}
}

Next, we create the Pizza Builder as below

package com.pizza.builder

class PizzaBuilder {
var contents: MutableList<PizzaAttribute> = mutableListOf()

fun withSize(size: Size): PizzaBuilder {
addPizzaAttribute(size)
return this
}

fun withTopping(topping: Topping): PizzaBuilder {
addPizzaAttribute(topping)
return this
}

fun withCrust(crust: Crust): PizzaBuilder {
addPizzaAttribute(crust)
return this
}

fun withCheese(cheese: Cheese): PizzaBuilder {
addPizzaAttribute(cheese)
return this
}

private fun addPizzaAttribute(size: PizzaAttribute) {
contents.add(size)
}

fun build() = PizzaProduct(this)
}

The Pizza Product Class looks something like this.

package com.pizza.builder

class PizzaProduct(private val pizzaBuilder: PizzaBuilder) {
fun getTotalCost() : Double {
return pizzaBuilder.contents.sumByDouble {
it
.getCost().toDouble()
}
}

fun getPizzaInfo() : String {
return pizzaBuilder.contents.joinToString {
it
.getName()
}
}
}

And, finally the Pizza Client

package com.pizza.builder

fun main(args: Array<String>) {
val productOne = PizzaBuilder()
.withSize(Size.Medium)
.withCheese(Cheese.American)
.withCrust(Crust.Stuffed)
.withTopping(Topping.Chicken).build()

val productTwo = PizzaBuilder()
.withSize(Size.Small)
.withCheese(Cheese.American).build()

println(productOne.getPizzaInfo() +" cost : "+productOne.getTotalCost())

println(productTwo.getPizzaInfo() +" cost : "+productTwo.getTotalCost())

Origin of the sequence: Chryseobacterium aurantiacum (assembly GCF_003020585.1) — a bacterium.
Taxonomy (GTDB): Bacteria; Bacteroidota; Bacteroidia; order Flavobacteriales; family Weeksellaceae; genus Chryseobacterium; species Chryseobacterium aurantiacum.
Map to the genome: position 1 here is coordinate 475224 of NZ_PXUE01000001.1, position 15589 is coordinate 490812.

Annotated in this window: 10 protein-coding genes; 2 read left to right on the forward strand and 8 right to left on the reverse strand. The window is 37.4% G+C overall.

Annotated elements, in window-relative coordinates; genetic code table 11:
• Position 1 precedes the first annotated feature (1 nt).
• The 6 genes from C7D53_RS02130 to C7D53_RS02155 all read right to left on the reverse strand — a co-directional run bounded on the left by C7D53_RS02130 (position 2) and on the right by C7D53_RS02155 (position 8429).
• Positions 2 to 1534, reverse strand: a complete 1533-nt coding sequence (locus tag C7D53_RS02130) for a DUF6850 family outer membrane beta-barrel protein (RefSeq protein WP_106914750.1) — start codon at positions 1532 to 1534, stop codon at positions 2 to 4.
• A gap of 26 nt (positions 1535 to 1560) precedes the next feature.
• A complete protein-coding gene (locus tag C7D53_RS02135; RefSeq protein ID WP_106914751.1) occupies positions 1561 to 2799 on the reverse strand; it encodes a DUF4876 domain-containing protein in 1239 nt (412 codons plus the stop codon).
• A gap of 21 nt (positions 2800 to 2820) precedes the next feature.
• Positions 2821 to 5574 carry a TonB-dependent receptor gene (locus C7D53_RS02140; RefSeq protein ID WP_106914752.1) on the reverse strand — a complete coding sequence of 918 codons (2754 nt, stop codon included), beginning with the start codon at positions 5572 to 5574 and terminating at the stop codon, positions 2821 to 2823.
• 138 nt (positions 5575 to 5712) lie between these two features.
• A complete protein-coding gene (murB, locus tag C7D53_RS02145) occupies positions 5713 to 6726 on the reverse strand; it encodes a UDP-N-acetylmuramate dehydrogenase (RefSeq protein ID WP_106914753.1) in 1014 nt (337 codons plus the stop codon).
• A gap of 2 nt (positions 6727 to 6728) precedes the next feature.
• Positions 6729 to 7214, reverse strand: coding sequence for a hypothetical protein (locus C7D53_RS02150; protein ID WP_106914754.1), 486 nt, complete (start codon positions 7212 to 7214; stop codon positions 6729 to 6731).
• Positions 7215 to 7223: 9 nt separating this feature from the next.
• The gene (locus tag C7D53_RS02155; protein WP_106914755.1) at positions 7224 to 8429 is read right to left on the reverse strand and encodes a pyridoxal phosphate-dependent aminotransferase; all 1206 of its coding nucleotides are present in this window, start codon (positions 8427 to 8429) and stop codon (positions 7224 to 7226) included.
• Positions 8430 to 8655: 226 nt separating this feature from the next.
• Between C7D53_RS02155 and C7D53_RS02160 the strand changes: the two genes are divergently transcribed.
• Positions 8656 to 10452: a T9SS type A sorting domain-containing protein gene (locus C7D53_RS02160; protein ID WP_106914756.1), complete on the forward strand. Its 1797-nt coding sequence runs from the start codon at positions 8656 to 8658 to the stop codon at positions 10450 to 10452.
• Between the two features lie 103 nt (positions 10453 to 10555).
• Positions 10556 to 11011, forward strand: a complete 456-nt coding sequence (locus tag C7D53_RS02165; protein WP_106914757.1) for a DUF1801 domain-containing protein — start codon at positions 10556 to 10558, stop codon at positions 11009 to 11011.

}

Voila !!! After executing the above Pizza Client you will be able to see the following as output:

Medium Size Pizza, American Cheese, Stuffed Crust, Chicken Topping cost : 305.0
Small Size Pizza, American Cheese cost : 135.0

Introduction to Decorator Pattern

The decorator pattern is a design pattern that allows behaviour to be added to an individual object, dynamically, without affecting the behaviour of other objects from the same class.

If you consider our ongoing use case, it would be that some base pizza product is first prepared and then different attributes are added to it.

Parts of the Decorator pattern

  1. Component Interface: The interface or abstract class defining the methods that will be implemented.
  2. Concrete Component: The basic implementation of the component interface.
  3. Decorator: The Decorator class implements the component interface and it has a HAS-A relationship with the component interface. The component variable should be accessible to the child decorator classes.
  4. Concrete Decorator: Extending the base decorator functionality and modifying the component behaviour as per need.

UML Diagram for Decorator Pattern

Solving the Pizza problem with the Decorator Pattern

As shown in the UML diagram, let’s decorate the Pizza. Firstly, we will create the component interface or abstract class viz. AbstractPizza

package com.pizza.decorator

interface AbstractPizza {
fun getName(): String
fun getCost(): Double
}

Then, let’s create a concrete BasePizza class as below

package com.pizza.decorator

class BasePizza: AbstractPizza {
override fun getName() = "Base Pizza"
override fun getCost() = 0.00
}

Now, let’s create the base decorator class extending the AbstractPizza class and AbstractPizza as composition.

open class BasePizzaDecorator(private val pizza: AbstractPizza) : AbstractPizza {
override fun getName() = pizza.getName()